Calcium, Parathyroid Hormone, and Vitamin D in Patients with Primary Hyperparathyroidism: Normograms Developed from 10 000 Cases

James Norman, Arnold Goodman, Douglas Politz
2011 Endocrine Practice  
Objective: To define more clearly the typical and atypical biochemical profiles of patients with surgically proven primary hyperparathyroidism. Methods: A single-center, prospectively conducted study of serum calcium, parathyroid hormone, and Vitamin D in 10,000 consecutive patients over a 7 year period with surgically proven PHPT. Over 210,000 calcium, PTH, and vitamin D values were evaluated. Results: Both calcium and PTH levels demonstrate a Gaussian distribution with the average calcium
more » ... g 10.9+0.6 mg/dl and the average PTH being 105.8+48 pg/ml. The average highest calcium and PTH was 11.4+0.7 mg/dl and 115.3+50 pg/ml, respectively. At least one calcium level of 11.0 mg/dl is seen in 87% of patients, but only 21% had one or more calcium levels above 11.5 mg/dl. Only 7% had a single serum calcium level reaching 12.0 mg/dl. Normocalcemic HPT was seen in 2.5% of patients who had identical findings at surgery. An average PTH less than 65 pg/ml was seen in 16.5% with 10.5% having zero high PTH values. The average vitamin D-25 was 22.4+9 ng/ml, with levels decreasing as calcium levels increased (p<0.001); 36% had vitamin D-25 levels below 20ng/ml. Conclusion: Patients with PHPT present with a number of distinct biochemical profiles, but as a group present with a near-normal Gaussian distribution of both calcium and PTH. Either serum calcium or PTH remained normal in 13% of patients yet the findings at surgery are similar to those with elevated calcium or PTH. Low vitamin D is an expected finding in patients with PHPT, decreasing as serum calcium levels increased.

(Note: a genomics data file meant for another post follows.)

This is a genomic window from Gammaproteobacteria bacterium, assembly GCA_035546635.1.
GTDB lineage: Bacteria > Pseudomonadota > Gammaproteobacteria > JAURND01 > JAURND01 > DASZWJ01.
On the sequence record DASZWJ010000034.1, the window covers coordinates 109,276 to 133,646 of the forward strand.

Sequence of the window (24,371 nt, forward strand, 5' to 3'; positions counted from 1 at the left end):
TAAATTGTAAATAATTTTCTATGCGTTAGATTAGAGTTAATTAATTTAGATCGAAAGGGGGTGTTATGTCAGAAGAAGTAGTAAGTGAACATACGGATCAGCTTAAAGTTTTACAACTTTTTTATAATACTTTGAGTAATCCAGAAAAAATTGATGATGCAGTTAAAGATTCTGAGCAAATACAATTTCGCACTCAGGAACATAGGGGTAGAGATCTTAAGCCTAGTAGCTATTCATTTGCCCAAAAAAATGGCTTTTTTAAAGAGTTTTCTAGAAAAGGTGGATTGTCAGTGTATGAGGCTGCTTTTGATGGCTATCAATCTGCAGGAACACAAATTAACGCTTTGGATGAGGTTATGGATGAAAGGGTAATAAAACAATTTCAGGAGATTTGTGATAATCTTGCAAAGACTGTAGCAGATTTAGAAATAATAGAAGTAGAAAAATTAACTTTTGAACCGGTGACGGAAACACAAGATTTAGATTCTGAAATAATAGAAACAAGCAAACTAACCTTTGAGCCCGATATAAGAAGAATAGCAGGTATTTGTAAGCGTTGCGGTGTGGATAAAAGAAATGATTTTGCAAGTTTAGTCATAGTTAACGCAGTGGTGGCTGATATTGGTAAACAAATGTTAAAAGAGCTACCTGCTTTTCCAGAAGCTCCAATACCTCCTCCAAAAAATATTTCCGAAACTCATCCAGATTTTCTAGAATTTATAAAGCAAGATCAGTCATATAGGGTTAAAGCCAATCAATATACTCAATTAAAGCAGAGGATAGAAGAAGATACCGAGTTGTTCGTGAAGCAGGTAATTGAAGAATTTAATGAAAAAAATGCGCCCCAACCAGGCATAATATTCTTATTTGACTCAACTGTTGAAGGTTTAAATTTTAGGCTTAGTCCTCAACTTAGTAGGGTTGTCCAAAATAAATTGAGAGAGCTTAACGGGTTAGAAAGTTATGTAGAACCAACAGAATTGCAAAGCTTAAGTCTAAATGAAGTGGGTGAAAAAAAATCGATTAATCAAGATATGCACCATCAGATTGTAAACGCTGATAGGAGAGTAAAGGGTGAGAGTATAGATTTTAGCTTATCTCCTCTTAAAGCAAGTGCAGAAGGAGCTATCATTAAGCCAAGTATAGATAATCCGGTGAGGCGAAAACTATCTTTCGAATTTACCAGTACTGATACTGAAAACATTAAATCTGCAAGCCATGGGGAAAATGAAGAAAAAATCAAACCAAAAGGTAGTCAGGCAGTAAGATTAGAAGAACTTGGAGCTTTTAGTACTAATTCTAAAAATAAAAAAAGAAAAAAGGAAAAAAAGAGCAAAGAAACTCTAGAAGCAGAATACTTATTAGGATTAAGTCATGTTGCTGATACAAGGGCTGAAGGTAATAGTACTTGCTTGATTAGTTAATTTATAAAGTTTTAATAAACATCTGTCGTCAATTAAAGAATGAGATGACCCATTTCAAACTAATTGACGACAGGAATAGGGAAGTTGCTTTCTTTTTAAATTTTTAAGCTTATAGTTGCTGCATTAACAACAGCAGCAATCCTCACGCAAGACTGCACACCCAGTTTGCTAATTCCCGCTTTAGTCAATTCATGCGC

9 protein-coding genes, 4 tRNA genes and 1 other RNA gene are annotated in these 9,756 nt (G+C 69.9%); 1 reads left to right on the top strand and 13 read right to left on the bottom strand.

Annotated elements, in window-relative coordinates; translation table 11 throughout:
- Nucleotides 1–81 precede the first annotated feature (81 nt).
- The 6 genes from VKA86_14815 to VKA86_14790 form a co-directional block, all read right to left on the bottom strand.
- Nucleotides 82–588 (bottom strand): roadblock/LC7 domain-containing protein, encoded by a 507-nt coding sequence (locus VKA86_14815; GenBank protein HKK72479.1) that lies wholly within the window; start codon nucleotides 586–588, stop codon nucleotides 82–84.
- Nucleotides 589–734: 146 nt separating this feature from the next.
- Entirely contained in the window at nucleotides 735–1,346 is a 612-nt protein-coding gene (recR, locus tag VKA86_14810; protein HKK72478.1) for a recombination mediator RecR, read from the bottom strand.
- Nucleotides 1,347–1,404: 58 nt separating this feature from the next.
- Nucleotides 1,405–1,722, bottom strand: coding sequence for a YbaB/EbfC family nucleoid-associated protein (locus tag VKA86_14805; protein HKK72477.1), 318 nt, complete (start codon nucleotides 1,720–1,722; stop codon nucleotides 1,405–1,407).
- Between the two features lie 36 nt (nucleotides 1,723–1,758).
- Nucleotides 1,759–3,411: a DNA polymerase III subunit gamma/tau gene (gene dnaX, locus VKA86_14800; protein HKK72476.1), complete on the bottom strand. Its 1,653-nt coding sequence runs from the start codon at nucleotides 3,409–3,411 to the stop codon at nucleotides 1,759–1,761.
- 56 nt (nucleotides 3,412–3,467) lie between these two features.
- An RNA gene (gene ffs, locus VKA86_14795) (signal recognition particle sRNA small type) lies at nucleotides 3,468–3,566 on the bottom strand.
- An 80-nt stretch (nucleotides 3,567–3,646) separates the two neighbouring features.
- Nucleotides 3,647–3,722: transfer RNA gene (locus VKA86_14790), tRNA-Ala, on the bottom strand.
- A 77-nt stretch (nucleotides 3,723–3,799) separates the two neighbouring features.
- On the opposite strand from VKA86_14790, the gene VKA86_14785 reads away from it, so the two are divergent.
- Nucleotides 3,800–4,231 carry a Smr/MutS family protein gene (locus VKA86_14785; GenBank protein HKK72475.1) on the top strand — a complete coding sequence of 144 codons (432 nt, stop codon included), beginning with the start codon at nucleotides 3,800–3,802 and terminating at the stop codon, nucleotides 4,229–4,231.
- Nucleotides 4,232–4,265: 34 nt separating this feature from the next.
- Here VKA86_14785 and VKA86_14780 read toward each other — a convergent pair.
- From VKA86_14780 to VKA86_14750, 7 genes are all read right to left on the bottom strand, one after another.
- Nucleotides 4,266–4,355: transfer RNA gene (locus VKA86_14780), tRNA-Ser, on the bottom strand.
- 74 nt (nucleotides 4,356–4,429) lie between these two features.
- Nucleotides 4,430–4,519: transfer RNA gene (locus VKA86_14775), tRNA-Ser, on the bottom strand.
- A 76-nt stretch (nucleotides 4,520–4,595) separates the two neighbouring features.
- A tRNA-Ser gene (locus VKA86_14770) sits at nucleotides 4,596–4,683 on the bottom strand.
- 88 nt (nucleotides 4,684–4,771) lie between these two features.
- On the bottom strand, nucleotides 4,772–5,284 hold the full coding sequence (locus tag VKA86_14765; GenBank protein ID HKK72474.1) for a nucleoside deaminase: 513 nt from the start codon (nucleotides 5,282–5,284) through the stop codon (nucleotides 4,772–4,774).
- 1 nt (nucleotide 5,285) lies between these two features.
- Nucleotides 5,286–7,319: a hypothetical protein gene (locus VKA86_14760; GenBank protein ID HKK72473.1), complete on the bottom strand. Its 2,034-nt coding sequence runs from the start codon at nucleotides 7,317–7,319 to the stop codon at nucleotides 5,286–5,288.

doi:10.4158/ep09346.or pmid:21134884 fatcat:gjvz5ui7kvcxdd65h3xahlgy7y